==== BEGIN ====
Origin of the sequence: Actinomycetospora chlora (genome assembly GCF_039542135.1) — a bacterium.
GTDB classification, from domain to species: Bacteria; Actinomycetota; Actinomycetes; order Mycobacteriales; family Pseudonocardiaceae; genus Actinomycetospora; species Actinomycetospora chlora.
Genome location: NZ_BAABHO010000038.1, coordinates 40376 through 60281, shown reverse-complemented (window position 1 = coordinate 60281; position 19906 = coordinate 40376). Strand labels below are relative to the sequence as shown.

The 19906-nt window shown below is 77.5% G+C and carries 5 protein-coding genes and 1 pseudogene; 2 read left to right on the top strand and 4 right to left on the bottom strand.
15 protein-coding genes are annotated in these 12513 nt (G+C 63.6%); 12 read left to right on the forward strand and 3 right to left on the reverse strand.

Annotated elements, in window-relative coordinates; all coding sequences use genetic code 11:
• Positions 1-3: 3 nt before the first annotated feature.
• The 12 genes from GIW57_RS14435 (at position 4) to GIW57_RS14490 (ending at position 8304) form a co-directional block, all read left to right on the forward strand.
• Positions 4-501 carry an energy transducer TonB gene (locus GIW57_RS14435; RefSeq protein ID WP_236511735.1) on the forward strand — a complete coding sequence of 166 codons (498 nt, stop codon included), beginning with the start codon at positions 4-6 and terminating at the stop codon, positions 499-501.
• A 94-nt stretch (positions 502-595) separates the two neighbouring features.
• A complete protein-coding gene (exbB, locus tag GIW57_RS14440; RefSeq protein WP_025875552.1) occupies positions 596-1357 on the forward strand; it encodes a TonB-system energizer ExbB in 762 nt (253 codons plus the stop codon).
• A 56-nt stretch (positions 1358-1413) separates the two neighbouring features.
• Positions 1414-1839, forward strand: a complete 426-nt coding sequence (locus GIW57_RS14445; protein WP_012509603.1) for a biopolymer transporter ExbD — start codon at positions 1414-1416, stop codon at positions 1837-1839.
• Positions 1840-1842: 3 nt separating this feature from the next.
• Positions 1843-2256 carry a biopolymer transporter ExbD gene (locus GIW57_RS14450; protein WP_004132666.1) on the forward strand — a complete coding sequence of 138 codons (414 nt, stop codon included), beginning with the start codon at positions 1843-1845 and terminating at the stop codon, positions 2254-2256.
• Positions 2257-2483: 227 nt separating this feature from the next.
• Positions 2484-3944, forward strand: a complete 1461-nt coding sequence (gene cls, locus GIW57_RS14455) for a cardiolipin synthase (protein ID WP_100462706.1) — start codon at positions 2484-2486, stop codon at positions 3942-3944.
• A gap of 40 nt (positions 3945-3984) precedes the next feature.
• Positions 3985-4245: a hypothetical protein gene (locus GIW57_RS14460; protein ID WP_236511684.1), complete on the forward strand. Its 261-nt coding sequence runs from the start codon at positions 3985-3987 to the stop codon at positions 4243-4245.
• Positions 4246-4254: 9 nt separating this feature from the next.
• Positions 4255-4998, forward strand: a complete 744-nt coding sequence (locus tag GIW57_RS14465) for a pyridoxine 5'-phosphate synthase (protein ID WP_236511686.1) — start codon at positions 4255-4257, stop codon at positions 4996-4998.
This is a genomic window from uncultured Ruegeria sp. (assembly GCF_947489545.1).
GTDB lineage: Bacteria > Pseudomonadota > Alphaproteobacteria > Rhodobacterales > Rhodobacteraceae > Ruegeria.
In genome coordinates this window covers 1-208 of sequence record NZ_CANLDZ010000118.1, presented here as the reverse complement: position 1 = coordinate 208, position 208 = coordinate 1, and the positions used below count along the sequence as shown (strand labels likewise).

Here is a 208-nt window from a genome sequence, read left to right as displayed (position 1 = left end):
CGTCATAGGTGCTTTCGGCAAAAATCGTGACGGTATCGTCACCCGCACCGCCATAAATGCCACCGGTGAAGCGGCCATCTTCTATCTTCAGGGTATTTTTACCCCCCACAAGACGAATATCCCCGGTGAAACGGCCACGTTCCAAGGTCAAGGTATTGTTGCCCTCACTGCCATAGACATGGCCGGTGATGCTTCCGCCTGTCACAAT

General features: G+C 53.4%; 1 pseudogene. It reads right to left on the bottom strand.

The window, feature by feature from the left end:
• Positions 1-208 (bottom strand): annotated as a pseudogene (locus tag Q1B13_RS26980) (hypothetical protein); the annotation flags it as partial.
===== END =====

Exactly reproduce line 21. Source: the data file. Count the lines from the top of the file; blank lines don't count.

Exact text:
• Positions 4255-4998, forward strand: a complete 744-nt coding sequence (locus tag GIW57_RS14465) for a pyridoxine 5'-phosphate synthase (protein ID WP_236511686.1) — start codon at positions 4255-4257, stop codon at positions 4996-4998.